Letting Go of Your Novel – One Writer’s Story

by RV Howard

You’ve finished your first manuscript. Maybe. Well, there is that one comma. . .

It’s not easy to release a novel into the world. Some are fearful of the response they’ll get, others don’t know what they’ll do with themselves when it’s gone.

Three years ago, I was challenged to write a novel. Having spent many years writing, editing and publishing articles for a wide range of publications, I accepted the challenge with a knowing smile. I already had a story concept – something I thought of while watching TV news.

I had trouble fleshing-out my story, so I went to writersdigest.com and ordered a few books on the various aspects of writing fiction — nine volumes over the next few months.

A year later, I began to understand what they were telling me about the importance of plots and subplots, theme, mood, characterization, back stories, setting, dialogue, scenes, pace, style, point-of-view, symbols, verisimilitude, authentication and so much more. Humbly (and angrily), I rewrote more than half of what I had written.

Meanwhile, my concept had evolved, but I realized that my protagonist had not.

A published novelist of my acquaintance read my first five chapters and opined that it was “a good non-fiction novel.” A new genre? My enthusiasm crashed on the rocks of who, what, why, when and where.

Then, I discovered writing groups. They met in coffee shops for two hours, three times a week in my area – six to twelve people working on novels, short stories, poetry, children’s’ books, memoirs, essays, screenplays and business manuals. Some were established authors, most were not.

The first things these writing group sessions provided for me were accountability and focus.

My fellow scribblers always wanted to know what I was working on and how it was going. No more not-in-the-mood, writers-block or too-busy-with-real-life for me. I was apprenticing as a writer of fiction.

Before I knew it, I was polishing my first draft – 81,000 words organized into 49 chapters. Now, critiquing my novel became an obsession. I constantly thought about my story and how to improve it. I often dreamed about new subplots, settings and characters.

I edited, rewrote and added scenes, trashed others. No matter how many times I read a chapter, I found something to improve, to change.

I believe I was afraid that I would no longer have a purposeful, edifying occupation if I did not have “the novel” to perfect (I am retired from gainful employment).

Moreover, I had nothing in the hopper, no sequel, no new story idea. I attempted a memoir of my childhood, a story about me. Easy. But I turned out to be not that interesting after all. I kept coming back to “the novel.”

I dreaded the writing meetings because I really was not writing anymore. I was “fussing.”

What I needed was someone else to read my novel. Would someone else find it as interesting and enjoy it as much as I did? Would he or she smile at my characters’ clever turns of phrases, squirm as the tension rises and turn the page quickly at the end of each chapter? Is that not why one writes fiction, to please and entertain?

But where could I find a beta reader to please and entertain?

My non-writing friends are few and short on time, or do not read books for pleasure. The folks in my writing groups are also short on time, and none of them is interested in geopolitical themes with predominately late-middle-age characters struggling with life and death issues across three continents.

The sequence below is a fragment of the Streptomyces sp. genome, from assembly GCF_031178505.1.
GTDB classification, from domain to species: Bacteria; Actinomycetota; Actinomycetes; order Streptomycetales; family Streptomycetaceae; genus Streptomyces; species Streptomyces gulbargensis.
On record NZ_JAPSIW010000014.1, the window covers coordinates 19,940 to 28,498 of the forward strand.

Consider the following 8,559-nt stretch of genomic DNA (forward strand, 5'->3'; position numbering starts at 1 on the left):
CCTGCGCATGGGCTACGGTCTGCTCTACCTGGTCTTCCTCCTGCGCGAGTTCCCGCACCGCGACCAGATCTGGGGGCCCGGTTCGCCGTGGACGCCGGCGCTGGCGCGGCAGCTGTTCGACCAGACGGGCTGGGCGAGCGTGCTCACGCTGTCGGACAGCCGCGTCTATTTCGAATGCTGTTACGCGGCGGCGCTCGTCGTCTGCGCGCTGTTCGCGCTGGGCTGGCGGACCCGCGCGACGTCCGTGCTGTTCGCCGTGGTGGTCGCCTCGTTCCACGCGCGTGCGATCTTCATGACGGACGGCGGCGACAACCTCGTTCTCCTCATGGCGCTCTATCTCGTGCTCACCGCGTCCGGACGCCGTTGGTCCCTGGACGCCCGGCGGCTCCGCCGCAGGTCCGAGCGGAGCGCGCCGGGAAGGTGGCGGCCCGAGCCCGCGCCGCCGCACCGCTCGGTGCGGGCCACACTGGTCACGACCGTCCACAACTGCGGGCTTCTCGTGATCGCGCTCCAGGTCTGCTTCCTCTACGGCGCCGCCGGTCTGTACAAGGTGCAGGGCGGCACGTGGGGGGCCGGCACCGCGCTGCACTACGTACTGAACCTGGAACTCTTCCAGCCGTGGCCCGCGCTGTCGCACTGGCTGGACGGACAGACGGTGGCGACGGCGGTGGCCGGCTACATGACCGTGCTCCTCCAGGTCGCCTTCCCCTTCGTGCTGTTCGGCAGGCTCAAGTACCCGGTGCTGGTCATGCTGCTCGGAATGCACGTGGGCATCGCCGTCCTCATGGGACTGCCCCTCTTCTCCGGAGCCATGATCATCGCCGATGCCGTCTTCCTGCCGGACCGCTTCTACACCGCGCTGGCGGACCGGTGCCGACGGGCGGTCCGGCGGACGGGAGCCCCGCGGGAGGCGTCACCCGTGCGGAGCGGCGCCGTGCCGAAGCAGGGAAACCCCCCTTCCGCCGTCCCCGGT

I searched the internet in vain. Development editors and beta readers out there charged more for there services than I could afford. One day, a man close to my age joined one of my writing groups. He was working a series of short stories based on his adventures in Central America in the 70s and 80s. The next week, he overheard our group leader asking me if I had found a beta reader. When I replied in the negative, the new man said, “I’d like to read your novel, providing it’s not all narrative.”

I’m old school. I explained that it was printed on 400 pages in two ring binders.

He nodded and said, “Bring it in next week.” I did, in a brown paper Trader Joes bag with sturdy handles.

As he took the bag from me, and walked toward his car, a few bars of the Hallelujah Chorus exploded in my head.

Free at last! A stranger, but a fellow writer, had agreed to read my novel and tell me what he thought of it and how I might improve it. My 400-page novel was now his problem, not mine.

A few days later, I was going through my canvases and inventorying my brushes and paint tubes when I remembered a bizarre kidnapping story idea I had about a year ago.

I made a cup of coffee, grabbed a few cookies and thought about it. Well…, I could move the middle-age couple’s houseboat in the Caribbean from my first novel to the Limehouse Marina on the Thames east of Trafalgar Square, and enroll my victim in the Winchester Academy in Shropshire. What if his father was the king of a tiny country in southeast Asia whose primary export was a unique fermented hemp seed oil, and…?

I have determined to complete my next novel in twelve months while finishing a dozen landscapes.

***

RV Howard’s articles have appeared in The New York Times, Business Week, Consumer Reports, Family Handyman and a dozen trade and business publications. He now lives in Idaho, an hour from Hemingway’s cabin. His first novel, The Pastun Gene, is unpublished as of this posting.

And, he’s also my dad.

2 thoughts on “Letting Go of Your Novel – One Writer’s Story

Leave a Reply

Your email address will not be published. Required fields are marked *

This site uses Akismet to reduce spam. Learn how your comment data is processed.